Turkey hosts Islamic summit on Jerusalem amid rage at U.S. move
Islamic leaders are meeting on Wednesday to co-ordinate a response to U.S. President Donald Trump's decision to recognise Jerusalem as the Israeli capital and move the U.S. embassy there, sparking anger among Palestinians and broader Muslim society.
The one-day event is being attended by heads of state and government, including Turkish President Recep Tayyip Erdogan, Jordanian King Abdullah, Qatari leader Sheikh Tamim al-Thani and Iranian President Hassan Rouhani. Palestinian President Mahmoud Abbas, who rules the West Bank, is at the summit. His rivals from the Islamist Hamas movement, in control of the Gaza Strip, are also expected.
Palestinian youths have clashed with Israeli forces in recent days, leading to two deaths among protesters.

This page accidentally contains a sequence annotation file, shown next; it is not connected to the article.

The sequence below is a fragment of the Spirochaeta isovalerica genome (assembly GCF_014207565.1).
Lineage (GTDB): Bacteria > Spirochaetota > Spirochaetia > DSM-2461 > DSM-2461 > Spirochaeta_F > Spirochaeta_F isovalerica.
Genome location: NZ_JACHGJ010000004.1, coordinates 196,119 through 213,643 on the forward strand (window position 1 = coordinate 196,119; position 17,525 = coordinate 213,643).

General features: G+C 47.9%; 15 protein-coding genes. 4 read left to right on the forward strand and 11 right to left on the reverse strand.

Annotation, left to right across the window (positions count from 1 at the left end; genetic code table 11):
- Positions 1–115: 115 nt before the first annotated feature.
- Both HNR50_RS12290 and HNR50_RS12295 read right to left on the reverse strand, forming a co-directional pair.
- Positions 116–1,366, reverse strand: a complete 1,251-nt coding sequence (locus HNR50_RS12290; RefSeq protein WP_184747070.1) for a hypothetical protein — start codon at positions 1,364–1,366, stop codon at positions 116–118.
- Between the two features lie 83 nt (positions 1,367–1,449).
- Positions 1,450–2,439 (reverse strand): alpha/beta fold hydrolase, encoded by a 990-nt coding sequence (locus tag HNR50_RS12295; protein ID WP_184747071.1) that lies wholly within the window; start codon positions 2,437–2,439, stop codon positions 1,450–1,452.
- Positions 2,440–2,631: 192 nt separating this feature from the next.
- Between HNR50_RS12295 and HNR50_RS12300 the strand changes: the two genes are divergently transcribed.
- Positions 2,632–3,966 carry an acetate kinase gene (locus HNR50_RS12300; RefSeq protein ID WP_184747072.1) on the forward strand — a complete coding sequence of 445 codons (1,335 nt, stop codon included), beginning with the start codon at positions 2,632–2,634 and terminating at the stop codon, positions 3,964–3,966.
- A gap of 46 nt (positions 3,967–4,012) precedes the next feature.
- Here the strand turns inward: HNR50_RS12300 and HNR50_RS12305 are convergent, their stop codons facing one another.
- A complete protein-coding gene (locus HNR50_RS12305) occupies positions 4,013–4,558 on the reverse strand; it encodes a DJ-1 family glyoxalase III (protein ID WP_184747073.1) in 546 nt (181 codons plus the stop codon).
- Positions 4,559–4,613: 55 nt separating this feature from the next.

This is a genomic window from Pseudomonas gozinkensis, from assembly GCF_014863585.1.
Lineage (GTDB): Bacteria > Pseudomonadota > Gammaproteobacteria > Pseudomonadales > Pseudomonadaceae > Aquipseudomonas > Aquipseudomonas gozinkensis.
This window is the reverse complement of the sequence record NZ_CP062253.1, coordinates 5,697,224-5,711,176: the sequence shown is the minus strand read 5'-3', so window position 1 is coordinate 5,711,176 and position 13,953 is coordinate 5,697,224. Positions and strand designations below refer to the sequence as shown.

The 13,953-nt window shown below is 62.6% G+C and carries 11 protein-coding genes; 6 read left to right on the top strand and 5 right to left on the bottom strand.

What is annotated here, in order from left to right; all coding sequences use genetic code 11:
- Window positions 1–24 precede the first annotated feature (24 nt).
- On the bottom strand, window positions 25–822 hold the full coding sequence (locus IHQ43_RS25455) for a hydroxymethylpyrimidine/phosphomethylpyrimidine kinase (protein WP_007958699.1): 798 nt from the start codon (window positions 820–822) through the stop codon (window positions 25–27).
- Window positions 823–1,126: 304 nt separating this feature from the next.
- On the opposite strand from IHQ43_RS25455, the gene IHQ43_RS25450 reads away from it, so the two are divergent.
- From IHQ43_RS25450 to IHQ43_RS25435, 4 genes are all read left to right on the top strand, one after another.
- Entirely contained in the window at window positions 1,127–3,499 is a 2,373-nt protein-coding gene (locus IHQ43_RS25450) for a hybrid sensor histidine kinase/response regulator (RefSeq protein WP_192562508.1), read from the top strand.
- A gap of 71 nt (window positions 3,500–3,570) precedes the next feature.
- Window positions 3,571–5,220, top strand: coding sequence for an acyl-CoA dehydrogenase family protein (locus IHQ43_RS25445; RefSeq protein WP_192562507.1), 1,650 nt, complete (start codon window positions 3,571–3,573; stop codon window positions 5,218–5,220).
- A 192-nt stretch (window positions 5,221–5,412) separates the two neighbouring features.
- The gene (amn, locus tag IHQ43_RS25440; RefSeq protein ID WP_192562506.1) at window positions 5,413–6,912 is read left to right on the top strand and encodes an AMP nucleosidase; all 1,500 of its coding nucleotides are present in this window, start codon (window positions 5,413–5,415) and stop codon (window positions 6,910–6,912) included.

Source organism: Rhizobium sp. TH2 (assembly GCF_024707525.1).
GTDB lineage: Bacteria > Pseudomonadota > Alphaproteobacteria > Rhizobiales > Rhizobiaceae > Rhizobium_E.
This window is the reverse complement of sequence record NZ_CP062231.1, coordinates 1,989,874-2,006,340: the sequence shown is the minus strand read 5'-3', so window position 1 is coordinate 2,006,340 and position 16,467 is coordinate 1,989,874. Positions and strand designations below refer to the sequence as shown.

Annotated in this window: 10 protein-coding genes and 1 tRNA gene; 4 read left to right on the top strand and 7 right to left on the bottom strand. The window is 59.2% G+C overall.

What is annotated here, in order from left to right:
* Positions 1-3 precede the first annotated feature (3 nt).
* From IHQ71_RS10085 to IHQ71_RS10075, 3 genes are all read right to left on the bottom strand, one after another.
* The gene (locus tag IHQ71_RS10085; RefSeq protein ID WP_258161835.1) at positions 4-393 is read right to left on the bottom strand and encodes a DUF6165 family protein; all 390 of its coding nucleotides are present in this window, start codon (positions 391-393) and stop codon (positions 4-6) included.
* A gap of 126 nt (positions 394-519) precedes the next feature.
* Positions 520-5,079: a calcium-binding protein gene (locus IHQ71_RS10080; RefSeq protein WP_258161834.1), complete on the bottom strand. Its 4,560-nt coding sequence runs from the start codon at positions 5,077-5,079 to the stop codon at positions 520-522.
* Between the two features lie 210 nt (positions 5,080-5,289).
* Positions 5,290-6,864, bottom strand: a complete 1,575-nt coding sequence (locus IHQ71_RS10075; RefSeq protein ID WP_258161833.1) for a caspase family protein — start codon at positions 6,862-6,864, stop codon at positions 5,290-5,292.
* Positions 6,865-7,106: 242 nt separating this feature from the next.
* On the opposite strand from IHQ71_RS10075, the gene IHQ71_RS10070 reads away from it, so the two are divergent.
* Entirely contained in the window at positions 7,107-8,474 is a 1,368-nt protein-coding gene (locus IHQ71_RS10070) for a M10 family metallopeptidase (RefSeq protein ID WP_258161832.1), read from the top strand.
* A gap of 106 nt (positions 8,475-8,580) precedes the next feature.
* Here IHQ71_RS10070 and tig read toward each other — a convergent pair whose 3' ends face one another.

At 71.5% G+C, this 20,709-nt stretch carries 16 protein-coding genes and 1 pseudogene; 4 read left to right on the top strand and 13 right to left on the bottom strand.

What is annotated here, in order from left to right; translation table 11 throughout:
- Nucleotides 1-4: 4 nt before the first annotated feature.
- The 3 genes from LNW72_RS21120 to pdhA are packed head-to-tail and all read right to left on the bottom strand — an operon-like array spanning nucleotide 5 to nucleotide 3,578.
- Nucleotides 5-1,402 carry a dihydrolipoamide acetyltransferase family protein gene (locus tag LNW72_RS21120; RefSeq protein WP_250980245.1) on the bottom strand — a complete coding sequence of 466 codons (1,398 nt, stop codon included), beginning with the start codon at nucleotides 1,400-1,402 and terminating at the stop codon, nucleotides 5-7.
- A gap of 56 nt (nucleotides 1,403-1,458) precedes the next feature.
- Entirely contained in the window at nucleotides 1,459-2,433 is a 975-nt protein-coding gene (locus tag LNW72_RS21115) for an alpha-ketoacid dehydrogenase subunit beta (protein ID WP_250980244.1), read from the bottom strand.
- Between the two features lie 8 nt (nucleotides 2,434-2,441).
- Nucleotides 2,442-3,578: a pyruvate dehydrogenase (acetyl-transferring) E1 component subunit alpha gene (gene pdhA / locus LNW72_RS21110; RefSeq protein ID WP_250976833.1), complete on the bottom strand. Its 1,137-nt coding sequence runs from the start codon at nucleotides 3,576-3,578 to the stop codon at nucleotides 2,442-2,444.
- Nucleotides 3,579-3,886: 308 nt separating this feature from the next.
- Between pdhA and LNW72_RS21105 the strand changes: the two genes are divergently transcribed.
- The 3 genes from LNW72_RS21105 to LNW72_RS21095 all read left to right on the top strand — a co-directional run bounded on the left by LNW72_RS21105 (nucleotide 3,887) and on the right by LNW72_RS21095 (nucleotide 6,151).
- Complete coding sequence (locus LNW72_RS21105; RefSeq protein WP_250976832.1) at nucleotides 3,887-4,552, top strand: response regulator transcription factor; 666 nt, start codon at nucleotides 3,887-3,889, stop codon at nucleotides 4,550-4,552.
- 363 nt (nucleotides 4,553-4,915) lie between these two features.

Palestinians long to see their own state recognised, with Abbas calling for East Jerusalem as its capital.
The summit is being called under the umbrella of the Organisation of Islamic Co-operation, a body long seen as ineffectual and fractured. Turkish Foreign Minister Mevlut Cavusoglu gave remarks at the start, saying the U.S. move was destroying the opportunity for peace and coexistence, again rejecting Trump's decision. He called for nations to recognise East Jerusalem as the Palestinian capital. Cavusoglu said the Muslim world would not remain silent, according to Turkey's state-run news agency Anadolu.
Media access to the summit meetings is restricted. Erdogan has been particularly critical of Trump's announcement last week, threatening to cut ties with Israel and calling the move a "red line" for Muslims.
By the end of the summit, the leaders are expected to have a joint position. At least 20 countries will send president or prime ministers, according to the Turkish Foreign Ministry. (dpa)
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